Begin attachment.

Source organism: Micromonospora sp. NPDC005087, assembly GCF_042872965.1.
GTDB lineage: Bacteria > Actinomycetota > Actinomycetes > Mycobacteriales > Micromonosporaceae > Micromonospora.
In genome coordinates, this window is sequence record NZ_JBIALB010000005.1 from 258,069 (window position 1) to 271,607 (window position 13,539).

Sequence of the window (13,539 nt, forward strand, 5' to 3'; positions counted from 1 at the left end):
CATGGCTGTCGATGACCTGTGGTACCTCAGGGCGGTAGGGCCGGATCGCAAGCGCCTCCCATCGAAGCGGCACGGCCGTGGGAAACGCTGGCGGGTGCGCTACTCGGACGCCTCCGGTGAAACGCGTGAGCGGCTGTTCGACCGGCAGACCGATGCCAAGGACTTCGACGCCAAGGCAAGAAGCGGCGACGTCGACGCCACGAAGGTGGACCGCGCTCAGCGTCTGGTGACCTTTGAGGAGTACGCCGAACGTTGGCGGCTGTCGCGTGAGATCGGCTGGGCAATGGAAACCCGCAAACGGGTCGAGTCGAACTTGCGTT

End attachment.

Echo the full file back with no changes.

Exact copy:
Source organism: Micromonospora sp. NPDC005087, assembly GCF_042872965.1.
GTDB lineage: Bacteria > Actinomycetota > Actinomycetes > Mycobacteriales > Micromonosporaceae > Micromonospora.
In genome coordinates, this window is sequence record NZ_JBIALB010000005.1 from 258,069 (window position 1) to 271,607 (window position 13,539).

Sequence of the window (13,539 nt, forward strand, 5' to 3'; positions counted from 1 at the left end):
CATGGCTGTCGATGACCTGTGGTACCTCAGGGCGGTAGGGCCGGATCGCAAGCGCCTCCCATCGAAGCGGCACGGCCGTGGGAAACGCTGGCGGGTGCGCTACTCGGACGCCTCCGGTGAAACGCGTGAGCGGCTGTTCGACCGGCAGACCGATGCCAAGGACTTCGACGCCAAGGCAAGAAGCGGCGACGTCGACGCCACGAAGGTGGACCGCGCTCAGCGTCTGGTGACCTTTGAGGAGTACGCCGAACGTTGGCGGCTGTCGCGTGAGATCGGCTGGGCAATGGAAACCCGCAAACGGGTCGAGTCGAACTTGCGTT